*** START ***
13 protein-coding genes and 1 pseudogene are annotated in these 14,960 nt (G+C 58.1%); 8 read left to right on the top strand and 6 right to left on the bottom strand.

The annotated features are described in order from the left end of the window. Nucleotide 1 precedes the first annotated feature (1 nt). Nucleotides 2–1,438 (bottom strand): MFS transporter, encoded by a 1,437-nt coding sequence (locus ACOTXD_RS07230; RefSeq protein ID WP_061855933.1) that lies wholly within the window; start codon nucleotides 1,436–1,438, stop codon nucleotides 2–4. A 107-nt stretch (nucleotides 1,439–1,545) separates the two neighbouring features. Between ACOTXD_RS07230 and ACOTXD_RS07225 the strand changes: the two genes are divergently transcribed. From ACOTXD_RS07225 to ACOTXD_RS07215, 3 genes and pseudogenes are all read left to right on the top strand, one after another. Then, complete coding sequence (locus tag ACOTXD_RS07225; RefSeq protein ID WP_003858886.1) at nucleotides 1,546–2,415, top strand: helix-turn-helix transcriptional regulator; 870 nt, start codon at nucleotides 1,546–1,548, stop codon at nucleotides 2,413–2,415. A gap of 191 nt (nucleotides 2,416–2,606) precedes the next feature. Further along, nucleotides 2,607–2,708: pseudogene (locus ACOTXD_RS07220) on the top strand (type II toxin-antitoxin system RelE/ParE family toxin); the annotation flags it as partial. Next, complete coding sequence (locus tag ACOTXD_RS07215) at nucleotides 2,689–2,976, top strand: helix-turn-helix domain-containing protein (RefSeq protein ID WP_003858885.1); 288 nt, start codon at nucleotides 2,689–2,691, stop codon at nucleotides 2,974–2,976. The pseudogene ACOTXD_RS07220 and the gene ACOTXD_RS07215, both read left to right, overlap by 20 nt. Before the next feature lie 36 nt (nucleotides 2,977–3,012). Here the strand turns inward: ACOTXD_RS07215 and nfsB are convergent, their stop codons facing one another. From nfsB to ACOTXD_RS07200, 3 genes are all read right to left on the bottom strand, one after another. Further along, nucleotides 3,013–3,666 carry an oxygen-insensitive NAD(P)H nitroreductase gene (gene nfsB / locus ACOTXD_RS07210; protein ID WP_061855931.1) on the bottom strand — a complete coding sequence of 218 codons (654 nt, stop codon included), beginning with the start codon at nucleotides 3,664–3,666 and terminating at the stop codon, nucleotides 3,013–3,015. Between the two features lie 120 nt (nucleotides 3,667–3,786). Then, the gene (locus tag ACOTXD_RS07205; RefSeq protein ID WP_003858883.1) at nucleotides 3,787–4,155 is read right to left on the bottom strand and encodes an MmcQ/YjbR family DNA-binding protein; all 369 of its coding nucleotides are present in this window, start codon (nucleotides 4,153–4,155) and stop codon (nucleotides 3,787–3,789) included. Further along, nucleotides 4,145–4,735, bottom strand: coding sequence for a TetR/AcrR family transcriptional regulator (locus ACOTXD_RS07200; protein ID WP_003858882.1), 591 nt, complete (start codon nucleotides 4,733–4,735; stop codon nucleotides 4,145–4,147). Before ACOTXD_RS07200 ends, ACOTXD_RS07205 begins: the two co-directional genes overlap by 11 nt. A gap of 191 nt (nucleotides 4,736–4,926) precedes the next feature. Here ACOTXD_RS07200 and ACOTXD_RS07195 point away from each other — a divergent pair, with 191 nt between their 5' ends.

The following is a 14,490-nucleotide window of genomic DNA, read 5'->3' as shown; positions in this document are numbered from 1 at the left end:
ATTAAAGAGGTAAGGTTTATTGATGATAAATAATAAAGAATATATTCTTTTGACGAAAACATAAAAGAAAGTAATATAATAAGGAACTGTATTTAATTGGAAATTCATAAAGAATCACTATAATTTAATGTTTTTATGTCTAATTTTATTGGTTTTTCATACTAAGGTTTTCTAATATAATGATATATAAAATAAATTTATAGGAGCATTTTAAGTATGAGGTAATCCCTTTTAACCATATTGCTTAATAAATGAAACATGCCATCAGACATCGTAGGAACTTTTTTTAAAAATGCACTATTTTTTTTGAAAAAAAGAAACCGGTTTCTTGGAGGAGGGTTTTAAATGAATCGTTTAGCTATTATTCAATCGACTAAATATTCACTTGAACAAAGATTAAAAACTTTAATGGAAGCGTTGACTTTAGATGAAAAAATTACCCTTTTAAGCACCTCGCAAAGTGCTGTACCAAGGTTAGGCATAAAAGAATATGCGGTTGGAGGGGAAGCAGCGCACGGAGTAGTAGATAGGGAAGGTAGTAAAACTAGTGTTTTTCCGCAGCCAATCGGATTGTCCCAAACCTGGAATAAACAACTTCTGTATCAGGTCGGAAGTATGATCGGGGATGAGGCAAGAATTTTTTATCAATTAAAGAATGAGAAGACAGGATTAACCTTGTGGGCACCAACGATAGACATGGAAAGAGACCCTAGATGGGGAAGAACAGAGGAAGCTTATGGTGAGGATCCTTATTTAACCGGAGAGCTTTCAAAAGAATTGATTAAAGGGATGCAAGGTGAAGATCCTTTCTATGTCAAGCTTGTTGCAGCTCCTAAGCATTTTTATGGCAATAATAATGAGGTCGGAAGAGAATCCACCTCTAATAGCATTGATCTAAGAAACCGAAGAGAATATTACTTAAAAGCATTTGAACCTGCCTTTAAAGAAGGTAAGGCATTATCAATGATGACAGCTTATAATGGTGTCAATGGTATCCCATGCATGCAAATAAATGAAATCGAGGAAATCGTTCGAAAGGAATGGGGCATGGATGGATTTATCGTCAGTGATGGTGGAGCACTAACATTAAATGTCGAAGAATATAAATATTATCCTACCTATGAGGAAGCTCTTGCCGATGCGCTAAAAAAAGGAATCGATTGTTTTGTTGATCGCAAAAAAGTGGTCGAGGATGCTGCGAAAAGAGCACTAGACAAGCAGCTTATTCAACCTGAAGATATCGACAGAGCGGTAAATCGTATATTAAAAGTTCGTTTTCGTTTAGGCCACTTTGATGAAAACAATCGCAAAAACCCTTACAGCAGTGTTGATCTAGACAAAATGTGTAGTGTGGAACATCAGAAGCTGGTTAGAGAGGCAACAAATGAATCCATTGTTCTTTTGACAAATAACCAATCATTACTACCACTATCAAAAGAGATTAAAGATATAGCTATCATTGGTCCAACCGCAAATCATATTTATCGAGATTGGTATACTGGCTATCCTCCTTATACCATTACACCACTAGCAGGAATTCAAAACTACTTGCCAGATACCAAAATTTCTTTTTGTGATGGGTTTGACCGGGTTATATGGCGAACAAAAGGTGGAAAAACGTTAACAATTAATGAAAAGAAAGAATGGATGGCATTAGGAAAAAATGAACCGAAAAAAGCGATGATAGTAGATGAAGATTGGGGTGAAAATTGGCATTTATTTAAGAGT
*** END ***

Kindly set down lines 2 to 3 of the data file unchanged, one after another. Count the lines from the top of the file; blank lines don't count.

The annotated features are described in order from the left end of the window. Nucleotide 1 precedes the first annotated feature (1 nt). Nucleotides 2–1,438 (bottom strand): MFS transporter, encoded by a 1,437-nt coding sequence (locus ACOTXD_RS07230; RefSeq protein ID WP_061855933.1) that lies wholly within the window; start codon nucleotides 1,436–1,438, stop codon nucleotides 2–4. A 107-nt stretch (nucleotides 1,439–1,545) separates the two neighbouring features. Between ACOTXD_RS07230 and ACOTXD_RS07225 the strand changes: the two genes are divergently transcribed. From ACOTXD_RS07225 to ACOTXD_RS07215, 3 genes and pseudogenes are all read left to right on the top strand, one after another. Then, complete coding sequence (locus tag ACOTXD_RS07225; RefSeq protein ID WP_003858886.1) at nucleotides 1,546–2,415, top strand: helix-turn-helix transcriptional regulator; 870 nt, start codon at nucleotides 1,546–1,548, stop codon at nucleotides 2,413–2,415. A gap of 191 nt (nucleotides 2,416–2,606) precedes the next feature. Further along, nucleotides 2,607–2,708: pseudogene (locus ACOTXD_RS07220) on the top strand (type II toxin-antitoxin system RelE/ParE family toxin); the annotation flags it as partial. Next, complete coding sequence (locus tag ACOTXD_RS07215) at nucleotides 2,689–2,976, top strand: helix-turn-helix domain-containing protein (RefSeq protein ID WP_003858885.1); 288 nt, start codon at nucleotides 2,689–2,691, stop codon at nucleotides 2,974–2,976. The pseudogene ACOTXD_RS07220 and the gene ACOTXD_RS07215, both read left to right, overlap by 20 nt. Before the next feature lie 36 nt (nucleotides 2,977–3,012). Here the strand turns inward: ACOTXD_RS07215 and nfsB are convergent, their stop codons facing one another. From nfsB to ACOTXD_RS07200, 3 genes are all read right to left on the bottom strand, one after another. Further along, nucleotides 3,013–3,666 carry an oxygen-insensitive NAD(P)H nitroreductase gene (gene nfsB / locus ACOTXD_RS07210; protein ID WP_061855931.1) on the bottom strand — a complete coding sequence of 218 codons (654 nt, stop codon included), beginning with the start codon at nucleotides 3,664–3,666 and terminating at the stop codon, nucleotides 3,013–3,015. Between the two features lie 120 nt (nucleotides 3,667–3,786). Then, the gene (locus tag ACOTXD_RS07205; RefSeq protein ID WP_003858883.1) at nucleotides 3,787–4,155 is read right to left on the bottom strand and encodes an MmcQ/YjbR family DNA-binding protein; all 369 of its coding nucleotides are present in this window, start codon (nucleotides 4,153–4,155) and stop codon (nucleotides 3,787–3,789) included. Further along, nucleotides 4,145–4,735, bottom strand: coding sequence for a TetR/AcrR family transcriptional regulator (locus ACOTXD_RS07200; protein ID WP_003858882.1), 591 nt, complete (start codon nucleotides 4,733–4,735; stop codon nucleotides 4,145–4,147). Before ACOTXD_RS07200 ends, ACOTXD_RS07205 begins: the two co-directional genes overlap by 11 nt. A gap of 191 nt (nucleotides 4,736–4,926) precedes the next feature. Here ACOTXD_RS07200 and ACOTXD_RS07195 point away from each other — a divergent pair, with 191 nt between their 5' ends.

The following is a 14,490-nucleotide window of genomic DNA, read 5'->3' as shown; positions in this document are numbered from 1 at the left end: